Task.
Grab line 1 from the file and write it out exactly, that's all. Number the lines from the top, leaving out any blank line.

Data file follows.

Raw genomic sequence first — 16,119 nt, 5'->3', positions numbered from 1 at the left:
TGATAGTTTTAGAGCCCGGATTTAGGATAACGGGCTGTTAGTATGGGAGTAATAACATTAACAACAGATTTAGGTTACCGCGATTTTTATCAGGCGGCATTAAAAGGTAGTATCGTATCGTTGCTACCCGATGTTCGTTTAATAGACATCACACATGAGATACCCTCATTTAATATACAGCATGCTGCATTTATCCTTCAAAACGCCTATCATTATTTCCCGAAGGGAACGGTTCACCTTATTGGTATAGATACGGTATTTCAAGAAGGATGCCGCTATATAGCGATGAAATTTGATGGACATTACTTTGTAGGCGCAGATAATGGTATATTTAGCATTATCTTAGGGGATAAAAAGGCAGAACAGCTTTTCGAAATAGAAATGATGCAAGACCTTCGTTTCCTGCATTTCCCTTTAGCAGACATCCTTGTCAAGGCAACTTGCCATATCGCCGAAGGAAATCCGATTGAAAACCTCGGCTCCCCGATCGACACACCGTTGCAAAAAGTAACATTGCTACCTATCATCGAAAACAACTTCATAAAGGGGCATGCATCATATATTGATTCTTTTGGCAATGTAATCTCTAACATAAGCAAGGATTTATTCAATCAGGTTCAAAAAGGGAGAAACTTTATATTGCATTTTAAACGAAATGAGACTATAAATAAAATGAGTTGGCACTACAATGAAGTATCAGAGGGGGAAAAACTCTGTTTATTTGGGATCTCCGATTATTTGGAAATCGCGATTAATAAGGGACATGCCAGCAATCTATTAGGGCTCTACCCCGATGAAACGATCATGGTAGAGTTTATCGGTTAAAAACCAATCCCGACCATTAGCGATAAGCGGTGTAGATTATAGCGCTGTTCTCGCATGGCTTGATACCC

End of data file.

Raw genomic sequence first — 16,119 nt, 5'->3', positions numbered from 1 at the left: